Self-Generated Motives for Not Gambling Among Young Adult Non-gamblers

Rash, C. L., & McGrath, D. S. (2016).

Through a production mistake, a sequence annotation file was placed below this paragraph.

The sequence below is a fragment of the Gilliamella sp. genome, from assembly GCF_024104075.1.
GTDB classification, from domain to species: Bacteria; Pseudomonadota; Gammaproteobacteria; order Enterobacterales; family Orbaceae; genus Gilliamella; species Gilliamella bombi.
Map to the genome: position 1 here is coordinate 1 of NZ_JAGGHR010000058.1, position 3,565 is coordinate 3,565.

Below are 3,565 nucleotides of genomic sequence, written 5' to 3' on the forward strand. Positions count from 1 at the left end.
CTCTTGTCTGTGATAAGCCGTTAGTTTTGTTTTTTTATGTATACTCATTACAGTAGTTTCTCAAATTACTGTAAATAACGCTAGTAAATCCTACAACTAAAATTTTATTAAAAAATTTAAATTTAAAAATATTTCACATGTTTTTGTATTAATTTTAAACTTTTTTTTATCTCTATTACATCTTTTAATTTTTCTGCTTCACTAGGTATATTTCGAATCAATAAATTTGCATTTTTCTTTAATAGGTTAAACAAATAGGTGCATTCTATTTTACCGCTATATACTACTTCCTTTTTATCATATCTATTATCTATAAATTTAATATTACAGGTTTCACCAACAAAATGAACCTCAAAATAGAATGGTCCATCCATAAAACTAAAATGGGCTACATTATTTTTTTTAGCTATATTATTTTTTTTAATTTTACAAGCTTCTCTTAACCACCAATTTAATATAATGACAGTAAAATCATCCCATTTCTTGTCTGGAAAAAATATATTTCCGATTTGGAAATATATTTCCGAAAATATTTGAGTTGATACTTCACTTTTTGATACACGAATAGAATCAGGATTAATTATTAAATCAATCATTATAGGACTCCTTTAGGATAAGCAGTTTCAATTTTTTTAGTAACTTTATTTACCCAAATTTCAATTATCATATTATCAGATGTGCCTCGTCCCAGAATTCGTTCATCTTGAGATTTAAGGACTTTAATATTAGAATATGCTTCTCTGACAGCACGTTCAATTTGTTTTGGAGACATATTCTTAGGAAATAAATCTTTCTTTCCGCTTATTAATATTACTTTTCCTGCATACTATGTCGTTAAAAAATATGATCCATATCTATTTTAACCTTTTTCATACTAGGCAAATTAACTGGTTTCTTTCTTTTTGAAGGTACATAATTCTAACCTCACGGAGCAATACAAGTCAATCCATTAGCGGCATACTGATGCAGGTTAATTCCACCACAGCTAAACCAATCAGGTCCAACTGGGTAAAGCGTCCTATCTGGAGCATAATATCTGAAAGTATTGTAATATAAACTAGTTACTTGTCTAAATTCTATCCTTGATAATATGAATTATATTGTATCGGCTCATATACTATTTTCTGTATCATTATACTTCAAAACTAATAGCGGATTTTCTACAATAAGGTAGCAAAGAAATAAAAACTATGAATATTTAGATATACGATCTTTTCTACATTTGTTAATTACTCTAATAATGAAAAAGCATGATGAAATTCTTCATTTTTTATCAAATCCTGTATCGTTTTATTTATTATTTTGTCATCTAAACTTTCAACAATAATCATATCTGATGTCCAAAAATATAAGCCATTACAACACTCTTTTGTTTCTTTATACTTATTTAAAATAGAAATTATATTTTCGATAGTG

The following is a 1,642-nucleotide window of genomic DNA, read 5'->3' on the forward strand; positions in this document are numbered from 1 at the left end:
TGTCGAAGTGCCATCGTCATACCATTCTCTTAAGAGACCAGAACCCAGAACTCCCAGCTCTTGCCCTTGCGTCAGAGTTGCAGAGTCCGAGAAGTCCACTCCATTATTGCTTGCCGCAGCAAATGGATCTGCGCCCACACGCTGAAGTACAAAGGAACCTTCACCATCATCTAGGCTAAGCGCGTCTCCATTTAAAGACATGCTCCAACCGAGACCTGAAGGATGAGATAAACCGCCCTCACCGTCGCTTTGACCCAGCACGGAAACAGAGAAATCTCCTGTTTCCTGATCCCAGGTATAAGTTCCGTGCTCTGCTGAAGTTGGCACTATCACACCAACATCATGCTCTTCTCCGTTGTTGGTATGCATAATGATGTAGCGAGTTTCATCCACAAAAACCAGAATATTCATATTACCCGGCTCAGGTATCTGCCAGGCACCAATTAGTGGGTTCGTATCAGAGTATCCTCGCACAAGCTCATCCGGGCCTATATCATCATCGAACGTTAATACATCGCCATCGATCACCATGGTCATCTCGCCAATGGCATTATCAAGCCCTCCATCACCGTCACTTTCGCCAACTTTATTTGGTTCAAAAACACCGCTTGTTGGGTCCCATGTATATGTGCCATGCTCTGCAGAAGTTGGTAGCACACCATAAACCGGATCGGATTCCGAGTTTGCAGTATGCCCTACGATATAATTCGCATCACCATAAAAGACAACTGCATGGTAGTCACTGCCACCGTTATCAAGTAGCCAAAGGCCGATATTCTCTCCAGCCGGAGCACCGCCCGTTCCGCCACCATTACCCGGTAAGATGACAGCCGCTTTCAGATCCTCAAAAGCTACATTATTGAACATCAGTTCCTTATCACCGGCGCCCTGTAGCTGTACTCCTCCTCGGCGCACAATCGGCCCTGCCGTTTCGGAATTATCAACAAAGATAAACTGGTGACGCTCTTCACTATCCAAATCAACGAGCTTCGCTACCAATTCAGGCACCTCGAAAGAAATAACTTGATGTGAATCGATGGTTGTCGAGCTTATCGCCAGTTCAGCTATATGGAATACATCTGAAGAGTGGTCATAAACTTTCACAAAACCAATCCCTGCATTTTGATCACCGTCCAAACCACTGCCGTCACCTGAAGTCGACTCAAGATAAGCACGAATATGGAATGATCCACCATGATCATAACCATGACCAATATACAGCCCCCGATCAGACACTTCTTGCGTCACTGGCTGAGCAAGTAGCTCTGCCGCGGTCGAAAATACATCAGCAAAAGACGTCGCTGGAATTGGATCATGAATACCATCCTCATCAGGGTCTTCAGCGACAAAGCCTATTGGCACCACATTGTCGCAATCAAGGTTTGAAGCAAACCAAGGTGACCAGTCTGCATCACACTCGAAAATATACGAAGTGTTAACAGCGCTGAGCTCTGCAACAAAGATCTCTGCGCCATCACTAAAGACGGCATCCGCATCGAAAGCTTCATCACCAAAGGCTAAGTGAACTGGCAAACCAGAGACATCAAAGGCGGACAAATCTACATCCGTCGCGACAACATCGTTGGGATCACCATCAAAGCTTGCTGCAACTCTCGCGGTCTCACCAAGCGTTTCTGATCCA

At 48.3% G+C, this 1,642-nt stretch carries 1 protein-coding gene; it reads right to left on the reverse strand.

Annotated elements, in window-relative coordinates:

Motivational models have been shown to usefully describe reasons for engaging in addictive behaviors including gambling disorder. Although most scales designed to measure motives have been derived statistically, self-generated open-ended responses have also shown utility for identifying unique motives for gambling. While the motivational structure for gambling disorder has been extensively explored, there has been a paucity of research examining motives for choosing not to gamble. This is not the case for other addictive behaviors such as alcohol use where motives for abstaining from drinking have been well defined. The primary goal of this study was to qualitatively explore and identify motives for not gambling in a sample of young adult non-gamblers using open-ended responses. A sample (N = 196) of undergraduate current non-gamblers, defined as no gambling activity over the previous 12 months, completed a series of questionnaires on demographics, gambling behavior, and alcohol consumption. Furthermore, they were asked to provide their top three reasons for not gambling in rank order. The results revealed eight specific motives for why participants chose not to gamble: ‘financial reasons and risk aversion’; ‘disinterest and other priorities’; ‘personal and religious convictions’; ‘addiction concerns’; ‘influence of others’ values’; ‘awareness of the odds’; ‘lack of access, opportunity, or skill’; and ‘emotional distress’. Personal and religious convictions reasons were also related to lifetime non-drinking, suggesting that these motives are associated with decreased addictive behaviors in general. Ultimately, these results may help to inform the design of prevention strategies for gambling disorder.

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